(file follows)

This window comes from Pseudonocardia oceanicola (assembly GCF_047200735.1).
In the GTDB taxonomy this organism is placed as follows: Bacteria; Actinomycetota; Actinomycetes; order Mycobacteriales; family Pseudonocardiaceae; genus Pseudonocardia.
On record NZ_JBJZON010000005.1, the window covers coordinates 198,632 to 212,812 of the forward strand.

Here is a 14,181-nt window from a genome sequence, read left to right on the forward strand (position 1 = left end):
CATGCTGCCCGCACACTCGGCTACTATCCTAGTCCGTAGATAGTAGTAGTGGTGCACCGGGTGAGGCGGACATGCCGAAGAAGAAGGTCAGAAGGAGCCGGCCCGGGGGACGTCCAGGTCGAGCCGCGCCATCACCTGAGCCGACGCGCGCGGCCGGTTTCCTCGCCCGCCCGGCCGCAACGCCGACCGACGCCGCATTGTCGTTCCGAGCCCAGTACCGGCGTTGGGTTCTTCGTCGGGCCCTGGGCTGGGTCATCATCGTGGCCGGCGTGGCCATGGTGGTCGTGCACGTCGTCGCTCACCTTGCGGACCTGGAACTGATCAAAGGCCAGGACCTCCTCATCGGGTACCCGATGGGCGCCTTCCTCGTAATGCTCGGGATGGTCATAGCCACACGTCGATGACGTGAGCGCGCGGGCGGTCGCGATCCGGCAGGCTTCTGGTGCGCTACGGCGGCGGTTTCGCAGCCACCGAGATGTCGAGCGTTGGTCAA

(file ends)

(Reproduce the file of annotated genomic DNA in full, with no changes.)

This window comes from Pseudonocardia oceanicola (assembly GCF_047200735.1).
In the GTDB taxonomy this organism is placed as follows: Bacteria; Actinomycetota; Actinomycetes; order Mycobacteriales; family Pseudonocardiaceae; genus Pseudonocardia.
On record NZ_JBJZON010000005.1, the window covers coordinates 198,632 to 212,812 of the forward strand.

Here is a 14,181-nt window from a genome sequence, read left to right on the forward strand (position 1 = left end):
CATGCTGCCCGCACACTCGGCTACTATCCTAGTCCGTAGATAGTAGTAGTGGTGCACCGGGTGAGGCGGACATGCCGAAGAAGAAGGTCAGAAGGAGCCGGCCCGGGGGACGTCCAGGTCGAGCCGCGCCATCACCTGAGCCGACGCGCGCGGCCGGTTTCCTCGCCCGCCCGGCCGCAACGCCGACCGACGCCGCATTGTCGTTCCGAGCCCAGTACCGGCGTTGGGTTCTTCGTCGGGCCCTGGGCTGGGTCATCATCGTGGCCGGCGTGGCCATGGTGGTCGTGCACGTCGTCGCTCACCTTGCGGACCTGGAACTGATCAAAGGCCAGGACCTCCTCATCGGGTACCCGATGGGCGCCTTCCTCGTAATGCTCGGGATGGTCATAGCCACACGTCGATGACGTGAGCGCGCGGGCGGTCGCGATCCGGCAGGCTTCTGGTGCGCTACGGCGGCGGTTTCGCAGCCACCGAGATGTCGAGCGTTGGTCAA